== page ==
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Introduction: Simulation has assumed an integral role in the Canadian healthcare system with applications in quality improvement, systems development, and medical education. High quality simulation-based research (SBR) is required to ensure the effective and efficient use of this tool. This study sought to establish national SBR priorities and describe the barriers and facilitators of SBR in Emergency Medicine (EM) in Canada. Methods: Simulation leads (SLs) from all fourteen Canadian Departments or Divisions of EM associated with an adult FRCP-EM training program were invited to participate in three surveys and a final consensus meeting. The first survey documented active EM SBR projects. Rounds two and three established and ranked priorities for SBR and identified the perceived barriers and facilitators to SBR at each site. Surveys were completed by SLs at each participating institution, and priority research themes were reviewed by senior faculty for broad input and review. Results: Twenty SLs representing all 14 invited institutions participated in all three rounds of the study. 60 active SBR projects were identified, an average of 4.3 per institution (range 0-17). 49 priorities for SBR in Canada were defined and summarized into seven priority research themes. An additional theme was identified by the senior reviewing faculty. 41 barriers and 34 facilitators of SBR were identified and grouped by theme. Fourteen SLs representing 12 institutions attended the consensus meeting and vetted the final list of eight priority research themes for SBR in Canada: simulation in CBME, simulation for interdisciplinary and inter-professional learning, simulation for summative assessment, simulation for continuing professional development, national curricular development, best practices in simulation-based education, simulation-based education outcomes, and simulation as an investigative methodology. Conclusion: Conclusion: This study has summarized the current SBR activity in EM in Canada, as well as its perceived barriers and facilitators. We also provide a consensus on priority research themes in SBR in EM from the perspective of Canadian simulation leaders. This group of SLs has formed a national simulation-based research group which aims to address these identified priorities with multicenter collaborative studies.
We investigate the impact of misinformation about the contact structure on the ability to predict disease outbreaks. We base our study on 31 empirical temporal networks and tune the frequencies in errors in the node identities or time stamps of contacts. We find that for both these spreading scenarios, the maximal misprediction of both the outbreak size and time to extinction follows an stretched exponential convergence as a function of the error frequency. We furthermore determine the temporal-network structural factors influencing the parameters of this convergence.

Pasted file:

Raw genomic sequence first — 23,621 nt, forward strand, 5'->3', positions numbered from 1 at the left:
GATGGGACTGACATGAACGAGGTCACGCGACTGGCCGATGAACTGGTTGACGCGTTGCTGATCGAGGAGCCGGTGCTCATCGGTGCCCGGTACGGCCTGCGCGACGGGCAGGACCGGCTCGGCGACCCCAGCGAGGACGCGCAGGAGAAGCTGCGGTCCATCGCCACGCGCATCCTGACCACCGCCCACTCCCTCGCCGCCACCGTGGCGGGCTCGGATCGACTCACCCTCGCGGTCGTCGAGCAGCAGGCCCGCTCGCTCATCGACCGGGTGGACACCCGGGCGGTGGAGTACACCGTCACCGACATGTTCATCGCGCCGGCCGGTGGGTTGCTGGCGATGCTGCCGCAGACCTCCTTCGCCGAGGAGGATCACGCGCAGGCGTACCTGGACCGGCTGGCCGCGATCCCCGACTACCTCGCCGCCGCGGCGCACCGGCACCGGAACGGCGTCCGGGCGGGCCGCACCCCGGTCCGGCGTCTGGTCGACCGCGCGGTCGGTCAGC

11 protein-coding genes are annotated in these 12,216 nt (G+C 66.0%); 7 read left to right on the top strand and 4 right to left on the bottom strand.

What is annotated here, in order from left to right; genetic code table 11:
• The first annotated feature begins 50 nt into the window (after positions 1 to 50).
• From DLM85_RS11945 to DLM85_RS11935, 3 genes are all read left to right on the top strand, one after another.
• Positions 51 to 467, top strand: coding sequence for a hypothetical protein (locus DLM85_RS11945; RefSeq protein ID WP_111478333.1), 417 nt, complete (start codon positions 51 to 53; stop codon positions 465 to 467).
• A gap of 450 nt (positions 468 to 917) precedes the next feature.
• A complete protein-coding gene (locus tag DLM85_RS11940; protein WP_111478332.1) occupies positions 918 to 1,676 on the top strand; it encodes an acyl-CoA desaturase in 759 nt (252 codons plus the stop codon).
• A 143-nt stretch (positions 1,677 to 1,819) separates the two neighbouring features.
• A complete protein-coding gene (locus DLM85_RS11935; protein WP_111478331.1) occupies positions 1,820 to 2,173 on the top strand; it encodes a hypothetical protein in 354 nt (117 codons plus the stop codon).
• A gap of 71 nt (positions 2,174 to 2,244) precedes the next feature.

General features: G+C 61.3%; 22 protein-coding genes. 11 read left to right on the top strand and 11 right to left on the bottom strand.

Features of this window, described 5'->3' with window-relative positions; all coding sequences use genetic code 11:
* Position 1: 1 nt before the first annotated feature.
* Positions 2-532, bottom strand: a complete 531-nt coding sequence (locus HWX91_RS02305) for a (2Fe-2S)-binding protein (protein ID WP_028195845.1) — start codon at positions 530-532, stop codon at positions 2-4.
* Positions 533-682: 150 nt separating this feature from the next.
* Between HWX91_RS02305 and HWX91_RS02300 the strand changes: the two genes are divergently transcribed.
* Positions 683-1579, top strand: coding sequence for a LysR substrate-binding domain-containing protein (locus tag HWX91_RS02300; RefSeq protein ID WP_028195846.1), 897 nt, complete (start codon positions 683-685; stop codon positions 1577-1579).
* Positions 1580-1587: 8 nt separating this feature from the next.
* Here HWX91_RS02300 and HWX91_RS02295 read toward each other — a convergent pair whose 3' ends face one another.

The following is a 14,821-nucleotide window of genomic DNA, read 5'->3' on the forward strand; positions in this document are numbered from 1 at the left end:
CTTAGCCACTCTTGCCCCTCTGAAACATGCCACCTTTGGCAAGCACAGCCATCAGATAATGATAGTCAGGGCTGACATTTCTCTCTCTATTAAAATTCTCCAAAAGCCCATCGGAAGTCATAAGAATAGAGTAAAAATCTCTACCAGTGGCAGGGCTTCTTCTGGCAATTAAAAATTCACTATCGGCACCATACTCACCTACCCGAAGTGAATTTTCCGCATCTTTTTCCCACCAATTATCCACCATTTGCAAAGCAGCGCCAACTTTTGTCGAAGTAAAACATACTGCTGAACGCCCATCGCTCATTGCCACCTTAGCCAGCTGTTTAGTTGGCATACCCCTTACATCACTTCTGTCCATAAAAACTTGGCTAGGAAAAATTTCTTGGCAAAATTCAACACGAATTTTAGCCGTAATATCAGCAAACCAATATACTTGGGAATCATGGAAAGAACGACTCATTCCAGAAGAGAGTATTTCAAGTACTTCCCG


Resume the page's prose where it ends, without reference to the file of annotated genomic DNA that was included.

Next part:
Parapharyngeal abscess and mediastinitis are rare but very severe post-operative complications following an elective tonsillectomy. Parapharyngeal abscess as a complication to tonsilectomy is very seldom described in the literature and no cases in the paediatric population have been described.
This paper presents, to our knowledge, the first case of life-threatening parapharyngeal abscess and mediastinitis following elective adenotonsillectomy in an otherwise healthy, fully vaccinated 10-year-old girl.
Diagnosing parapharyngeal abscess and mediastinitis can be challenging, but should be suspected and ruled out in cases of post-operative odynophagia, fever, and/or neck swelling and thoracic pain. Diagnosis is made based on magnetic resonance imaging and computed tomography findings. Prompt broad-spectrum intravenous antibiotic treatment and surgical drainage should be initiated. Other severe complications such as meningitis should also be considered.
This paper examines retirement saving policy for independent – or contingent – workers, a growing segment of the workforce. Because few of these workers are covered by employer-sponsored retirement plans, they often do not benefit from payroll deduction, employer matching contributions, automatic enrollment, and other provisions that encourage retirement saving. Better use of fintech, judicious changes to tax policy, and expanded Automatic IRAs would help independent workers save for retirement. In addition, we propose the creation of retirement saving accounts that attach to the worker as a supplement to, and possible replacement for, the current system of employer-sponsored accounts.
A wide variety of methods are available to assess dietary intake, each one with different strengths and weaknesses. Researchers face multiple challenges when diet and nutrition need to be accurately assessed, particularly in the selection of the most appropriate dietary assessment method for their study. The goal of the current collaborative work is to present a collection of available resources for dietary assessment implementation.
As a follow-up to the 9th International Conference on Diet and Physical Activity Methods held in 2015, developers of dietary assessment toolkits agreed to collaborate in the preparation of the present paper, which provides an overview of each toolkit. The toolkits presented include: the Diet, Anthropometry and Physical Activity Measurement Toolkit (DAPA; UK); the National Cancer Institute’s (NCI) Dietary Assessment Primer (USA); the Nutritools website (UK); the Australasian Child and Adolescent Obesity Research Network (ACAORN) method selector (Australia); and the Danone Dietary Assessment Toolkit (DanoneDAT; France). An at-a-glance summary of features and comparison of the toolkits is provided.